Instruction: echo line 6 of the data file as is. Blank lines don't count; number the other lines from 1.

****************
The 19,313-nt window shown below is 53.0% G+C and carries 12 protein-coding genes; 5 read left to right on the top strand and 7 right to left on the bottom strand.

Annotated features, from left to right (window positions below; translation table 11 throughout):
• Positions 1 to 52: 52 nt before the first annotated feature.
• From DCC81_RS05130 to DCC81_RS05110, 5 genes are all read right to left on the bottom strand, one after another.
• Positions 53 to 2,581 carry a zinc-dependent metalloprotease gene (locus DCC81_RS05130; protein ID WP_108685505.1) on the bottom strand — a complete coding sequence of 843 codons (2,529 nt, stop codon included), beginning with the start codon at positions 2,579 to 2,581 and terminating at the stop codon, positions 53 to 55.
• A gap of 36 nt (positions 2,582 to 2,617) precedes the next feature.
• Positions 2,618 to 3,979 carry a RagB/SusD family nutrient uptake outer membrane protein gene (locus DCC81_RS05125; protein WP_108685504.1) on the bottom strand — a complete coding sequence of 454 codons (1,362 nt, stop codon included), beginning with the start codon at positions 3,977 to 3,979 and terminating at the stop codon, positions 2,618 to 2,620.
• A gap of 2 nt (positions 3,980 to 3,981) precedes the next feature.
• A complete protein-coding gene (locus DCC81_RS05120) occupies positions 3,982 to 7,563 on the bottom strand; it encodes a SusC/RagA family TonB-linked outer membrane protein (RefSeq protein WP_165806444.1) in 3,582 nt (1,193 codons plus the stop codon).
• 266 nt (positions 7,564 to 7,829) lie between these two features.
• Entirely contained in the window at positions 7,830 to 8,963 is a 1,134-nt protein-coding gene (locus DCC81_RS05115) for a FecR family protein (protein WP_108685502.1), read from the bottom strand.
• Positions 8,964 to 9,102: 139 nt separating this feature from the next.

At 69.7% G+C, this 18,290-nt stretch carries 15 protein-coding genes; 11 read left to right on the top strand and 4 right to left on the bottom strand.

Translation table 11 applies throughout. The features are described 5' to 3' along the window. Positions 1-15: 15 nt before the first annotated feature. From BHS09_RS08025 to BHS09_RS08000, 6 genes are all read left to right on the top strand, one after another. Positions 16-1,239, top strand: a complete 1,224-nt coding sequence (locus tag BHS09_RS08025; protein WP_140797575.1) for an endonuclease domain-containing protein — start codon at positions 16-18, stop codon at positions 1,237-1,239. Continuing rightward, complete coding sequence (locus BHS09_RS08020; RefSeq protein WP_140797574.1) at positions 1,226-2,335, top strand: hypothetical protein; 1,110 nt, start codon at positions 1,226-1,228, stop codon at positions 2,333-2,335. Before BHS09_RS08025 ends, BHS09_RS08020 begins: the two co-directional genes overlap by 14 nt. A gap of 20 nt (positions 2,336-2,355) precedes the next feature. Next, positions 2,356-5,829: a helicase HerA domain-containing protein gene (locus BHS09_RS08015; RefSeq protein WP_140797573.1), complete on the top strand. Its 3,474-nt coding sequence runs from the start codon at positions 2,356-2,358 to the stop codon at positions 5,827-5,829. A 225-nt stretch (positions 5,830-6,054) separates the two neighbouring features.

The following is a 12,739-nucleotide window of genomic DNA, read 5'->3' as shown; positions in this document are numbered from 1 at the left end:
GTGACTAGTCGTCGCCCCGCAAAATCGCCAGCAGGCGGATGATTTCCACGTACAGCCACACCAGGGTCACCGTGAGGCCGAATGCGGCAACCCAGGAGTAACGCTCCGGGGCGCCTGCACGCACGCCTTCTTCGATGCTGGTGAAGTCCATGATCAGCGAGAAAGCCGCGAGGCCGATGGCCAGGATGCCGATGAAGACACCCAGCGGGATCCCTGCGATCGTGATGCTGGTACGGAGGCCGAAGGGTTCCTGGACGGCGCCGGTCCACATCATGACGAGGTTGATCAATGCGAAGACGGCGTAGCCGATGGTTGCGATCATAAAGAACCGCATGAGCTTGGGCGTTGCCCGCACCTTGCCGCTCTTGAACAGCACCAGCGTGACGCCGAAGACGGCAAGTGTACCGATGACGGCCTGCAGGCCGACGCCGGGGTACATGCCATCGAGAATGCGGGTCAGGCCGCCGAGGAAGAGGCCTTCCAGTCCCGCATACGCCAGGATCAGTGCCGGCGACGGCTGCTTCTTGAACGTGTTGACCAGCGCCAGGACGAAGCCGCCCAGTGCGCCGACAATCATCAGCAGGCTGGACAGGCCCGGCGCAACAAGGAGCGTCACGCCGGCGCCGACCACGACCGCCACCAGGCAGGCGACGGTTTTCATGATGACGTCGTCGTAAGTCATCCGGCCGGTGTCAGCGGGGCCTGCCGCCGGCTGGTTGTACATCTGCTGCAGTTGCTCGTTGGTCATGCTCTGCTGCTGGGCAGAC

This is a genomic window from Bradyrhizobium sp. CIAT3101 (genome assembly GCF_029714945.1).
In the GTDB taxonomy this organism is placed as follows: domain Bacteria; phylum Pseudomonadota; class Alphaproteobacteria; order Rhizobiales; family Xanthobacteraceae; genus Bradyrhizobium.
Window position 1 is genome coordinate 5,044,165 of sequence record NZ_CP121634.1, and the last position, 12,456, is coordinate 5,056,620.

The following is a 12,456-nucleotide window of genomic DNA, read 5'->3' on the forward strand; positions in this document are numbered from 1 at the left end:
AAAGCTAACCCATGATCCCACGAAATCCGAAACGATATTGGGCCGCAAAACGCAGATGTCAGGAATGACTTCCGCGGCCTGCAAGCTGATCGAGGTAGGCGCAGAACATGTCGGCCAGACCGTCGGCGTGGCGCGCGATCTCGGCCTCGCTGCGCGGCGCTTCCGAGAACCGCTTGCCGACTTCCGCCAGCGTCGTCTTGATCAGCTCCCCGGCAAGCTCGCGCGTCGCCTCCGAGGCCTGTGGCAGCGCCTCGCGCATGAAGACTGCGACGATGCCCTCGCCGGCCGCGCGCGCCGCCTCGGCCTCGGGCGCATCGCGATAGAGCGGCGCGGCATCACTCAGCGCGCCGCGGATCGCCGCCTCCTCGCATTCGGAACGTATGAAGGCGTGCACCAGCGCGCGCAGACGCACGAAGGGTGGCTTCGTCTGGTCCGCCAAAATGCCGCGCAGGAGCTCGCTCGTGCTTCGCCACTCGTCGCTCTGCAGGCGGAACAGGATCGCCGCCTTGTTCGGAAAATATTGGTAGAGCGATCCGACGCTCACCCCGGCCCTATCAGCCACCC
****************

• A gap of 36 nt (positions 2,582 to 2,617) precedes the next feature.